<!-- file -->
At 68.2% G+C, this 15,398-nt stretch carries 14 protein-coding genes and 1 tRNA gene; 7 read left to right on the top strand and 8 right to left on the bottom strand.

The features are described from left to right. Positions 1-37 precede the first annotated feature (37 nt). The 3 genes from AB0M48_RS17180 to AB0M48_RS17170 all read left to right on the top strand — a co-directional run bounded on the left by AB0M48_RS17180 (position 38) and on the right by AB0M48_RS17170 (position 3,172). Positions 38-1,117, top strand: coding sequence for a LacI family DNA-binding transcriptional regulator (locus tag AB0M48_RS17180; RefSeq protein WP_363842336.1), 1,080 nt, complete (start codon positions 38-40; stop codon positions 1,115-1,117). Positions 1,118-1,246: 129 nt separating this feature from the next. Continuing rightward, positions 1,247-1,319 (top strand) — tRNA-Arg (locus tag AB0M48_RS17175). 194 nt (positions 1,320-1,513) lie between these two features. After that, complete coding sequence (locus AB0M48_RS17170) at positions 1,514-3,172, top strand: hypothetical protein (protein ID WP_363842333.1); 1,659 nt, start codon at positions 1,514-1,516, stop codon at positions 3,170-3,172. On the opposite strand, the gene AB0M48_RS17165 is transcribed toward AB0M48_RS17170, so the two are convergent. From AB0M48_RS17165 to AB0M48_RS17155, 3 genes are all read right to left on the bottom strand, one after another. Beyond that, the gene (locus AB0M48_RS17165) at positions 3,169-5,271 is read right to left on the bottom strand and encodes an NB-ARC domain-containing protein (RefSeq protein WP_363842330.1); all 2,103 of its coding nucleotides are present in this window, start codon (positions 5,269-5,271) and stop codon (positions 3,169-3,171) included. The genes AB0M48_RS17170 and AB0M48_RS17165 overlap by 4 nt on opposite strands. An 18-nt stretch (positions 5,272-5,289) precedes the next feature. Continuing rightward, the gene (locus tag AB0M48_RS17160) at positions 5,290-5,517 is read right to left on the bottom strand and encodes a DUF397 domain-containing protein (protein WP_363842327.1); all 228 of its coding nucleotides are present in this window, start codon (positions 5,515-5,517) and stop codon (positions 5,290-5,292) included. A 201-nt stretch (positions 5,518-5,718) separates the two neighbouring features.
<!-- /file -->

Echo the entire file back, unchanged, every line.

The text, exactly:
At 68.2% G+C, this 15,398-nt stretch carries 14 protein-coding genes and 1 tRNA gene; 7 read left to right on the top strand and 8 right to left on the bottom strand.

The features are described from left to right. Positions 1-37 precede the first annotated feature (37 nt). The 3 genes from AB0M48_RS17180 to AB0M48_RS17170 all read left to right on the top strand — a co-directional run bounded on the left by AB0M48_RS17180 (position 38) and on the right by AB0M48_RS17170 (position 3,172). Positions 38-1,117, top strand: coding sequence for a LacI family DNA-binding transcriptional regulator (locus tag AB0M48_RS17180; RefSeq protein WP_363842336.1), 1,080 nt, complete (start codon positions 38-40; stop codon positions 1,115-1,117). Positions 1,118-1,246: 129 nt separating this feature from the next. Continuing rightward, positions 1,247-1,319 (top strand) — tRNA-Arg (locus tag AB0M48_RS17175). 194 nt (positions 1,320-1,513) lie between these two features. After that, complete coding sequence (locus AB0M48_RS17170) at positions 1,514-3,172, top strand: hypothetical protein (protein ID WP_363842333.1); 1,659 nt, start codon at positions 1,514-1,516, stop codon at positions 3,170-3,172. On the opposite strand, the gene AB0M48_RS17165 is transcribed toward AB0M48_RS17170, so the two are convergent. From AB0M48_RS17165 to AB0M48_RS17155, 3 genes are all read right to left on the bottom strand, one after another. Beyond that, the gene (locus AB0M48_RS17165) at positions 3,169-5,271 is read right to left on the bottom strand and encodes an NB-ARC domain-containing protein (RefSeq protein WP_363842330.1); all 2,103 of its coding nucleotides are present in this window, start codon (positions 5,269-5,271) and stop codon (positions 3,169-3,171) included. The genes AB0M48_RS17170 and AB0M48_RS17165 overlap by 4 nt on opposite strands. An 18-nt stretch (positions 5,272-5,289) precedes the next feature. Continuing rightward, the gene (locus tag AB0M48_RS17160) at positions 5,290-5,517 is read right to left on the bottom strand and encodes a DUF397 domain-containing protein (protein WP_363842327.1); all 228 of its coding nucleotides are present in this window, start codon (positions 5,515-5,517) and stop codon (positions 5,290-5,292) included. A 201-nt stretch (positions 5,518-5,718) separates the two neighbouring features.